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Poole lifeboats rescue rudderless yacht and search for missing kayaker

Poole lifeboats were launched to attend two very different incidents in two days as the winds freshened creating difficult conditions.

Kayakers rescued after taking respite on Brownsea Island
Kayakers rescued after taking respite on Brownsea Island

The first involved towing a rudderless 18-foot mini trans-Atlantic race yacht to safety on 25 September. The stricken vessel with three people onboard was about four miles south of the harbour entrance. Fresh north westerly winds were blowing Force 5-6 and in bumpy conditions, the lifeboat took over the tow from a passing yacht that had responded to the original call for help. The rudderless yacht was successfully towed to Poole Quay Boat Haven where Poole Coastguard rescue team were on hand to meet them.

The following day, both lifeboats were requested to launch at 3.10pm to search for a missing kayaker.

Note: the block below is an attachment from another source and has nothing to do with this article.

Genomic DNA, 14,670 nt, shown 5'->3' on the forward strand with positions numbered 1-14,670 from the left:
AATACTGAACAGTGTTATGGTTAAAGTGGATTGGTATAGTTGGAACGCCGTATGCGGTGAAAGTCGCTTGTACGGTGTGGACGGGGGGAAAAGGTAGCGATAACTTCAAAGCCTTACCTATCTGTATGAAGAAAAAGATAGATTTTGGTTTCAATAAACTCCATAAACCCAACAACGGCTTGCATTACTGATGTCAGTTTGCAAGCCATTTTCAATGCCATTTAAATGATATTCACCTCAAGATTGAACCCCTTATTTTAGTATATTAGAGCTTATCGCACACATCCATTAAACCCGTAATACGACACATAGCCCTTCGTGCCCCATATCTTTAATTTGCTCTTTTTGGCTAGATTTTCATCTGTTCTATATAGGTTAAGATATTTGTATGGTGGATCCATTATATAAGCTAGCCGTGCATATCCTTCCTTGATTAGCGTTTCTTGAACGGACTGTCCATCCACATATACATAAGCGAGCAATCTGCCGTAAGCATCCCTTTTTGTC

Earlier, four kayakers had been out on the water in the harbour. As they attempted to make their way back to Baiter struggling against blustery winds gusting from the north west, they had become cold and stopped for respite on Brownsea Island. One of the group carried on, but when the remaining kayakers lost sight of the fourth, they dialled 999 and asked for the coastguard.

The Atlantic, proceeded to Brownsea and located the kayakers who were on the north side beach, they were wet and cold and were transferred off Brownsea and taken to Baiter with their kayaks. Meanwhile the D class searched for the missing kayaker and Poole Coastguard Search and Rescue team were requested to conduct searches ashore.

As the Atlantic crew arrived at Baiter, they found an orange kayak on the shore, which was identified as the missing one and then shortly afterwards, the absent kayaker turned up safe and well.

The lifeboats were sanitised and made ready for service by 5pm.

Poole Lifeboat volunteer helm Jonathan Clark said, “Conditions were very choppy out in the harbour and challenging. The kayakers did the right thing calling 999 to ask for help. If you are at all in doubt, it is always better to be safe than sorry, as conditions can change very quickly.”

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